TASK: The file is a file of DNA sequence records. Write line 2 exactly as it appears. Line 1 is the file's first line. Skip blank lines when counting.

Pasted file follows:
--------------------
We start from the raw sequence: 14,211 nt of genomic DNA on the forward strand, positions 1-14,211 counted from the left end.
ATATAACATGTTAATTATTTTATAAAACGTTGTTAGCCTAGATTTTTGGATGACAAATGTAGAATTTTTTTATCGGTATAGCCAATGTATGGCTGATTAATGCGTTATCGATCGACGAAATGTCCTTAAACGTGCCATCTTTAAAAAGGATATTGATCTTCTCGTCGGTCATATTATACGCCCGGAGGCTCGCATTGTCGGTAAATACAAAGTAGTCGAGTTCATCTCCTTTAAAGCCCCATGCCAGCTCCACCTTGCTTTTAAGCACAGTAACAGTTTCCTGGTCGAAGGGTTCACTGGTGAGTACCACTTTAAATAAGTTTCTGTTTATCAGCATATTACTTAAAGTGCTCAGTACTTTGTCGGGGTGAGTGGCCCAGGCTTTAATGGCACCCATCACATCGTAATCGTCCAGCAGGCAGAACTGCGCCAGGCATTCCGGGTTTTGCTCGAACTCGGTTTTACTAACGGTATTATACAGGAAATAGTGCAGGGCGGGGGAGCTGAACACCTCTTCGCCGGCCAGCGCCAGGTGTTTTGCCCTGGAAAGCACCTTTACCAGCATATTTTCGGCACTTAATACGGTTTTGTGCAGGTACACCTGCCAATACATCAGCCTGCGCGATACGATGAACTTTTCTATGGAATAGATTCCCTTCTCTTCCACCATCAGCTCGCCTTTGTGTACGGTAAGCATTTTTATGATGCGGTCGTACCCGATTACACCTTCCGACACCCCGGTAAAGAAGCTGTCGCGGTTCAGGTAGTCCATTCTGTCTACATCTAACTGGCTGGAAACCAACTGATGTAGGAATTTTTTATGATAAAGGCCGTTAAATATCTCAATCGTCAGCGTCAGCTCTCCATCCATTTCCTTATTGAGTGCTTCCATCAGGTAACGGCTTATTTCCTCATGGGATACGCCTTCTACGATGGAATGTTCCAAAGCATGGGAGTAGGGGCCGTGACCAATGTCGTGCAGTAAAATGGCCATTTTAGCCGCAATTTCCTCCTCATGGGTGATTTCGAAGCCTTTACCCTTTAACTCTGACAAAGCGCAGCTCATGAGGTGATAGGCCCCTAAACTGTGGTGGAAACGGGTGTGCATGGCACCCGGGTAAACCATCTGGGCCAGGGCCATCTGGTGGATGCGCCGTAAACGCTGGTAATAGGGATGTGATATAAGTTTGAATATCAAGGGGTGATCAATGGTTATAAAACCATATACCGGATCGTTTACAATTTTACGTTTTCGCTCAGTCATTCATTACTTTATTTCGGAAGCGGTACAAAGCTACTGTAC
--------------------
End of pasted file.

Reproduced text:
ATATAACATGTTAATTATTTTATAAAACGTTGTTAGCCTAGATTTTTGGATGACAAATGTAGAATTTTTTTATCGGTATAGCCAATGTATGGCTGATTAATGCGTTATCGATCGACGAAATGTCCTTAAACGTGCCATCTTTAAAAAGGATATTGATCTTCTCGTCGGTCATATTATACGCCCGGAGGCTCGCATTGTCGGTAAATACAAAGTAGTCGAGTTCATCTCCTTTAAAGCCCCATGCCAGCTCCACCTTGCTTTTAAGCACAGTAACAGTTTCCTGGTCGAAGGGTTCACTGGTGAGTACCACTTTAAATAAGTTTCTGTTTATCAGCATATTACTTAAAGTGCTCAGTACTTTGTCGGGGTGAGTGGCCCAGGCTTTAATGGCACCCATCACATCGTAATCGTCCAGCAGGCAGAACTGCGCCAGGCATTCCGGGTTTTGCTCGAACTCGGTTTTACTAACGGTATTATACAGGAAATAGTGCAGGGCGGGGGAGCTGAACACCTCTTCGCCGGCCAGCGCCAGGTGTTTTGCCCTGGAAAGCACCTTTACCAGCATATTTTCGGCACTTAATACGGTTTTGTGCAGGTACACCTGCCAATACATCAGCCTGCGCGATACGATGAACTTTTCTATGGAATAGATTCCCTTCTCTTCCACCATCAGCTCGCCTTTGTGTACGGTAAGCATTTTTATGATGCGGTCGTACCCGATTACACCTTCCGACACCCCGGTAAAGAAGCTGTCGCGGTTCAGGTAGTCCATTCTGTCTACATCTAACTGGCTGGAAACCAACTGATGTAGGAATTTTTTATGATAAAGGCCGTTAAATATCTCAATCGTCAGCGTCAGCTCTCCATCCATTTCCTTATTGAGTGCTTCCATCAGGTAACGGCTTATTTCCTCATGGGATACGCCTTCTACGATGGAATGTTCCAAAGCATGGGAGTAGGGGCCGTGACCAATGTCGTGCAGTAAAATGGCCATTTTAGCCGCAATTTCCTCCTCATGGGTGATTTCGAAGCCTTTACCCTTTAACTCTGACAAAGCGCAGCTCATGAGGTGATAGGCCCCTAAACTGTGGTGGAAACGGGTGTGCATGGCACCCGGGTAAACCATCTGGGCCAGGGCCATCTGGTGGATGCGCCGTAAACGCTGGTAATAGGGATGTGATATAAGTTTGAATATCAAGGGGTGATCAATGGTTATAAAACCATATACCGGATCGTTTACAATTTTACGTTTTCGCTCAGTCATTCATTACTTTATTTCGGAAGCGGTACAAAGCTACTGTAC